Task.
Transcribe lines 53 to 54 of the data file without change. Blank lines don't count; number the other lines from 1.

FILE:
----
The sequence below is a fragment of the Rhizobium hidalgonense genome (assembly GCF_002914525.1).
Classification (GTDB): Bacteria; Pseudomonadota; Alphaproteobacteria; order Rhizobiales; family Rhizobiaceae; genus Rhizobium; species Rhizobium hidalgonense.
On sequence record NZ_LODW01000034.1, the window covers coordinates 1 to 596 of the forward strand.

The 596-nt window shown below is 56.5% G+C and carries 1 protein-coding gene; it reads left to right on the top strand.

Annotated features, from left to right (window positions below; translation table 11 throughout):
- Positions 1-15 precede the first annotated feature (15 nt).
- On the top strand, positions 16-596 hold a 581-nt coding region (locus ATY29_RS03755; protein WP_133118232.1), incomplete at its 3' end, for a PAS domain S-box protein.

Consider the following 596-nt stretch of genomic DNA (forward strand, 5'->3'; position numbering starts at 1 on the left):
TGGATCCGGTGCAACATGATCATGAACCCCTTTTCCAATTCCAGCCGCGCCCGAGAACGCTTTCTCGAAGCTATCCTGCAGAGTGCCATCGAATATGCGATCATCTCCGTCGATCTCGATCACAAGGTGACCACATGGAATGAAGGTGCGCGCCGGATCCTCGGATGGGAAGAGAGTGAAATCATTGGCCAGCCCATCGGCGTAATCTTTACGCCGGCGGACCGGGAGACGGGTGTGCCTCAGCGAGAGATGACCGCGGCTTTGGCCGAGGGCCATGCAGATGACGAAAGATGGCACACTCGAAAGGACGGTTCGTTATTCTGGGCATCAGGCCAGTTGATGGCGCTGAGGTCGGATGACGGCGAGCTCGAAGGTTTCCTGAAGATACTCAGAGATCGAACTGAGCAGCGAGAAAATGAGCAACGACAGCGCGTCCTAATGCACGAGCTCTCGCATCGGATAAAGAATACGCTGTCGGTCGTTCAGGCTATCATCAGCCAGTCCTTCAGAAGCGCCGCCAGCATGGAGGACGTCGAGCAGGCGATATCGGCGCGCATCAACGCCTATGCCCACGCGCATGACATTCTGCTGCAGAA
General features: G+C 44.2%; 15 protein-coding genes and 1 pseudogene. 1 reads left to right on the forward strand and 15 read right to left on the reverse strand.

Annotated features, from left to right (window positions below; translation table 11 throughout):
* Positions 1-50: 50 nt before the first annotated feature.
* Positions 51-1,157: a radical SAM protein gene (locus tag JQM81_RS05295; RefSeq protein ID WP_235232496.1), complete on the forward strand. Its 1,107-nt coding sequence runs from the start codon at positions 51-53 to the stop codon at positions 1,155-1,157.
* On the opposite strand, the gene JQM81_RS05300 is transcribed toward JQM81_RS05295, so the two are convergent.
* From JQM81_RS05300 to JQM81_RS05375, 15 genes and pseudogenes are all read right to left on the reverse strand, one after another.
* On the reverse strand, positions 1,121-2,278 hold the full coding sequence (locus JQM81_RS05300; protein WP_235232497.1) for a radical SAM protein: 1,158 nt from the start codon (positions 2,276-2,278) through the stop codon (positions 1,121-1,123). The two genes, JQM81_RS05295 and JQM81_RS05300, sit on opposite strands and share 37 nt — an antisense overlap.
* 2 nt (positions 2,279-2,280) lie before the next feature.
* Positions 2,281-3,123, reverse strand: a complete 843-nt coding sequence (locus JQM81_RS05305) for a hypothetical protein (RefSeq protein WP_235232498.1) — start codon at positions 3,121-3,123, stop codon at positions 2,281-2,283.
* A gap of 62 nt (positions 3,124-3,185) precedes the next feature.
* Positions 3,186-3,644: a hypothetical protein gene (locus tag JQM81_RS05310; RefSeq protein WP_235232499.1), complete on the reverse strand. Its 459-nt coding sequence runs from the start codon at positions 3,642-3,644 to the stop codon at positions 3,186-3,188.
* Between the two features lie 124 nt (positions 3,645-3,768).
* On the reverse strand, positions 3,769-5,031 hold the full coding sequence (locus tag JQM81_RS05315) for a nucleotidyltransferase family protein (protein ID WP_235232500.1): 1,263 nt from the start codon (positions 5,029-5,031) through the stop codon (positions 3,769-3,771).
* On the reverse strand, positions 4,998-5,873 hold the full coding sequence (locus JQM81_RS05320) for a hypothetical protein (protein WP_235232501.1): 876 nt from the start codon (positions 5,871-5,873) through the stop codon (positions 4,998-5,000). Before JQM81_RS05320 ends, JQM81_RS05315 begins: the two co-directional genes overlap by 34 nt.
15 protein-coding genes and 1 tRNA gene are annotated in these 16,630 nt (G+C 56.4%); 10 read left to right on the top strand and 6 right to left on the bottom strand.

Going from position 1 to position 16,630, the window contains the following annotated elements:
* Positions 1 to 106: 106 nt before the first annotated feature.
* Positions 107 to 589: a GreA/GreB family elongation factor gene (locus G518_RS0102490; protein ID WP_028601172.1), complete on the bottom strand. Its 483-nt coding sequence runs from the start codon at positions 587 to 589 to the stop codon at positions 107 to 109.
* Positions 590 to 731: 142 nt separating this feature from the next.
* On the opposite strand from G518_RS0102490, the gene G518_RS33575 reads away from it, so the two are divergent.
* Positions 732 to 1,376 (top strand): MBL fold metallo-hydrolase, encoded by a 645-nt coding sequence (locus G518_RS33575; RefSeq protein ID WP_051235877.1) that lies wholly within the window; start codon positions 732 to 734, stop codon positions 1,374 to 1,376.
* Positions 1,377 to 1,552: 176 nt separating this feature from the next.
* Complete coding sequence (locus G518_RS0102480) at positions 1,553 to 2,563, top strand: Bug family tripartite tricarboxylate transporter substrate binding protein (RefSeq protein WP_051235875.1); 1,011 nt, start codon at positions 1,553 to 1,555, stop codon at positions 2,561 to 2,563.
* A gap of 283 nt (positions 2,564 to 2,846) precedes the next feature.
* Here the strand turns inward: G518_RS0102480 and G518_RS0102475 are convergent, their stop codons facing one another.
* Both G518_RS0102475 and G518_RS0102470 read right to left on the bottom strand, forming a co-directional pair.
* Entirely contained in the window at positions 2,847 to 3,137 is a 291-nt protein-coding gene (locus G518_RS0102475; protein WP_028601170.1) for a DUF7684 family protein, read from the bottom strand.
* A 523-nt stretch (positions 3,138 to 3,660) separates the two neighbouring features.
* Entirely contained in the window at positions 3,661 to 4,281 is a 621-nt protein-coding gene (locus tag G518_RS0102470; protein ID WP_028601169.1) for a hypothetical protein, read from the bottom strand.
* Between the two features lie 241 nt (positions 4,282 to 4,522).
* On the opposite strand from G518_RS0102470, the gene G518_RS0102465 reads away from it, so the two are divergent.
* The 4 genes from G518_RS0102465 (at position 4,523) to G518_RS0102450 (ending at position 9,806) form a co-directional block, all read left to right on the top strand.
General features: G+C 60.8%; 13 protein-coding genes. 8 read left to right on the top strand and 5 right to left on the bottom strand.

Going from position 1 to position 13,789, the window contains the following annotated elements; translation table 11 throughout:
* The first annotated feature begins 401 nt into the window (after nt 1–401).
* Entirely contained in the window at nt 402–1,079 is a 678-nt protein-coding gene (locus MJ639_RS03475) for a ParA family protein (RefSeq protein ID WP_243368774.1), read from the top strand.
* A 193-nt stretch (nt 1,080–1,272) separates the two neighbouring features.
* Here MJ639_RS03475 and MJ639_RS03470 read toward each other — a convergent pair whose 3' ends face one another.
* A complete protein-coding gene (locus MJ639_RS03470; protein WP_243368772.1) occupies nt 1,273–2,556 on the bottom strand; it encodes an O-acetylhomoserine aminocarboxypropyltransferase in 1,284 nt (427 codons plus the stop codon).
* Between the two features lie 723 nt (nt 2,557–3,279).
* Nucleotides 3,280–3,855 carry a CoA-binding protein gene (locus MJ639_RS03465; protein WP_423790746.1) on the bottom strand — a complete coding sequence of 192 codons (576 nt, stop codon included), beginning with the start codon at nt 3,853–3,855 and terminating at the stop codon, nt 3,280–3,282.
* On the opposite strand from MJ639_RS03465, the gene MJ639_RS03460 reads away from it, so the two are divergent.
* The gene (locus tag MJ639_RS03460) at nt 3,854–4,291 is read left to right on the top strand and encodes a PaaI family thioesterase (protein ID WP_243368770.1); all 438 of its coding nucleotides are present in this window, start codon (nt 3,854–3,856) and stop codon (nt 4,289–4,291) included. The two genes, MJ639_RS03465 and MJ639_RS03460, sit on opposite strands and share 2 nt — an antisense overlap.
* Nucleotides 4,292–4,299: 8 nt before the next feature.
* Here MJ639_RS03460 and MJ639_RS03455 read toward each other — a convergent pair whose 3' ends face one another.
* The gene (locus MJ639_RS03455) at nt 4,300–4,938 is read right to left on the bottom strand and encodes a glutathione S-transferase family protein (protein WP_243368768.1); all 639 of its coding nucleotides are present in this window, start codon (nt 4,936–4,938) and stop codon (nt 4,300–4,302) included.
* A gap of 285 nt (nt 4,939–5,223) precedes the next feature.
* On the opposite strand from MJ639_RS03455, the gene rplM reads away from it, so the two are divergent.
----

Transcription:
* Nucleotides 4,292–4,299: 8 nt before the next feature.
* Here MJ639_RS03460 and MJ639_RS03455 read toward each other — a convergent pair whose 3' ends face one another.